Reproduction is the process by which new offsprings are produced by the involvement of male and female sex cells which involves transferring of genetic information. In the event of fertilization, the male sex cell i.e, the sperm and the female sex cell i.e, the egg fuse to form the zygote. Through stages of meiosis and mitosis(cell division), DNA is split and transferred to the child. The new offspring inherits exactly half the DNA from each of their parents, while each parent passes half their DNA to each of their children.
During sexual fertilization, DNA from both the parents combine. This assures that the families pass on and maintain the genetic identity, but there is a genetic difference either with their parents or their paternal and maternal grandparents so much so that they are also different genetically from their own sisters and brothers unless it is a case of identical twins.
Human DNA has a history of our ancestors. The mix of the DNA is unique to an individual as we receive 50% of the DNA from each of the parent, who received 50% of their DNA from their parents and so on which keeps reducing over generations. Genes are a series of letters and forms the blueprint of our body that is preserved in the nucleus of the cells. These letter sequences contain genetic information to build specific molecules.
The letters that get passed down to each generation are random, and not all letters get passed. Our siblings can have different combinations of letters. The genes are duplicated ‘letter for letter’ to a related substance called the RNA(ribonucleic acid). The functional components of the cell read the RNA to create the hormone or protein as per the instructions. Each gene codes the instruction for one protein only, and this one protein can have different roles in the human body. One characteristic can be influenced by many genes. Variation in the gene code sometimes leads to the disruption of the coded messages of the genes. These variations are referred to as mutations, which can lead to numerous medical conditions.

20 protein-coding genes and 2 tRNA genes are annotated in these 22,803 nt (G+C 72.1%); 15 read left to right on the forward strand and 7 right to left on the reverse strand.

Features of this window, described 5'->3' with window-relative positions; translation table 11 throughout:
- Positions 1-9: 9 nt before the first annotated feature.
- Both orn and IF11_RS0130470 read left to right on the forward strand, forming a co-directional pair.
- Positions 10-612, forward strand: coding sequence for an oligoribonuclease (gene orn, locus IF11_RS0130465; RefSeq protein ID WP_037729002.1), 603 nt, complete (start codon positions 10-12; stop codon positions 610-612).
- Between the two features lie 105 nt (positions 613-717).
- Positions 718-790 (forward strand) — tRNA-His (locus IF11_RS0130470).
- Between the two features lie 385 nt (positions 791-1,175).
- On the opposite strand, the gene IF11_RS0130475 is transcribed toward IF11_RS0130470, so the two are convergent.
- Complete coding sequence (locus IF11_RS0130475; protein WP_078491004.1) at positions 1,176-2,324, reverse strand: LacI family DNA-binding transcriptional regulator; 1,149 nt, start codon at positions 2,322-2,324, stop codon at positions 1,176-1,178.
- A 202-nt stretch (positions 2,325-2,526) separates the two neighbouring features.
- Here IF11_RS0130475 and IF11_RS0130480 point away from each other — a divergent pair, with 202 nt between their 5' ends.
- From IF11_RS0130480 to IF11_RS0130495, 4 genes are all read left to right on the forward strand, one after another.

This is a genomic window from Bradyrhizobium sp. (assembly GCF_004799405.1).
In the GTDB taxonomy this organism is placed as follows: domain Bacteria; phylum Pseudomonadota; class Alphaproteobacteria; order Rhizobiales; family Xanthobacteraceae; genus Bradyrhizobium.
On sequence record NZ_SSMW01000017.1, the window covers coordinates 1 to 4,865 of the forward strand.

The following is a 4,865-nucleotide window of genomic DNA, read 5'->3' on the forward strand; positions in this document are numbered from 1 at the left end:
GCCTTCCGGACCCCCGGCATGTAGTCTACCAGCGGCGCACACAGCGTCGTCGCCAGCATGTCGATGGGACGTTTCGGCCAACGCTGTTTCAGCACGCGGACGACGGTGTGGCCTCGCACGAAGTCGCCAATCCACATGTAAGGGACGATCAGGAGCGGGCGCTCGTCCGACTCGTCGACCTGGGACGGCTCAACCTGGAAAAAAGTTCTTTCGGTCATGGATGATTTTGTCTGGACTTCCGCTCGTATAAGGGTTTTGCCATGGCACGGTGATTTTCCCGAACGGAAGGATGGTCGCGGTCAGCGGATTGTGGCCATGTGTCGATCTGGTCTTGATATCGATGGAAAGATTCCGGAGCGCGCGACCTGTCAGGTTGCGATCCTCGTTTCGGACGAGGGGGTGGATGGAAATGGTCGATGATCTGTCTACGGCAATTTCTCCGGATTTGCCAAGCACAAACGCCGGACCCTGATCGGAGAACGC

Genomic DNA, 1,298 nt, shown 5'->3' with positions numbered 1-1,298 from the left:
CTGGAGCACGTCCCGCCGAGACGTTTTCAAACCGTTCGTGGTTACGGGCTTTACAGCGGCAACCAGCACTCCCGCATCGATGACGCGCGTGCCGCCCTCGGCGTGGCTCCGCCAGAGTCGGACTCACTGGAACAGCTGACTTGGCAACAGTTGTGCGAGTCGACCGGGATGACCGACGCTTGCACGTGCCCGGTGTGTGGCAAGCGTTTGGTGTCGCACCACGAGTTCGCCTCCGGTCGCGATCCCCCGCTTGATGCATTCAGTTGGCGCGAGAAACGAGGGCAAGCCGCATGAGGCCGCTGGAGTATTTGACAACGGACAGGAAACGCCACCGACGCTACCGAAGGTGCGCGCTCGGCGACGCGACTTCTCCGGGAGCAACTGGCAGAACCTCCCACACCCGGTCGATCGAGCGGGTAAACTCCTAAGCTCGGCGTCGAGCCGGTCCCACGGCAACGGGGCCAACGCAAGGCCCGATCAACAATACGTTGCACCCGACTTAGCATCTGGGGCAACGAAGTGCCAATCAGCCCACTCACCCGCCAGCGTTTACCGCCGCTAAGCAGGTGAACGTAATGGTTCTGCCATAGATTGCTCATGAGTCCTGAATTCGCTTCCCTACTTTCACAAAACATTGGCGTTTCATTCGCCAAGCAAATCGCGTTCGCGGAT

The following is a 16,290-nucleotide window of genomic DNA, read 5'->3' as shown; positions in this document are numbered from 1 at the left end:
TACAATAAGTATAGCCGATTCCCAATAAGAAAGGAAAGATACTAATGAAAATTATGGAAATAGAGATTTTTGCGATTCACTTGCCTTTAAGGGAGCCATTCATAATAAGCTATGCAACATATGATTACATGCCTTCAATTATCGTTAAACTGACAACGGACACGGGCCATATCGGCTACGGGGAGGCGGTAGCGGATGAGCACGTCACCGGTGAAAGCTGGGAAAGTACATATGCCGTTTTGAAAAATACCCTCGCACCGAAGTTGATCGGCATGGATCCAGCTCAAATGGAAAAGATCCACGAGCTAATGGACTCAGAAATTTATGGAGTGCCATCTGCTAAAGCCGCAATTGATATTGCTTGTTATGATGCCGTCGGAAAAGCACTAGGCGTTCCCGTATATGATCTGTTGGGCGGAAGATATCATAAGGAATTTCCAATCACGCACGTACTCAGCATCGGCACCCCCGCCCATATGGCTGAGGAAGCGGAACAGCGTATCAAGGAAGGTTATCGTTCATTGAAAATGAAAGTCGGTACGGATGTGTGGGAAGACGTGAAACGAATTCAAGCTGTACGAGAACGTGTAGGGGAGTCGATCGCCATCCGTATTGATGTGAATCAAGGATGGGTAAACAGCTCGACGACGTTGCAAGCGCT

The table below shows the percentage of DNA that is shared with each generation on average.
|Percentage of DNA||Generation|
|6.25||Great great grandparents|
|3.125||Great great great grandparents|
Recombination causes chunks of DNA from distant relatives to eventually weaken away. The above table depicts the percentage of DNA that we obtain from our great great great grandparents which is a mere 3%. As swapping in recombination is arbitrary, the percentage can slightly vary and hence we might obtain more DNA from one chromosome in a pair than the other.
Take This Quiz
Q.1. Is it possible to inherit chromosomal disorders?
A.1. It is possible to inherit some chromosomal abnormalities, while most of the disorders are not passed from one to another generation. For example, Down Syndrome.
Q.2. What is DNA testing?
A.2. It is a test that analyzes the DNA of a person, whose application can be extended to know one’s parents or even in identifying a criminal.
Explore more about genetics, inheritance and other related topics in biology, by registering at BYJU’S.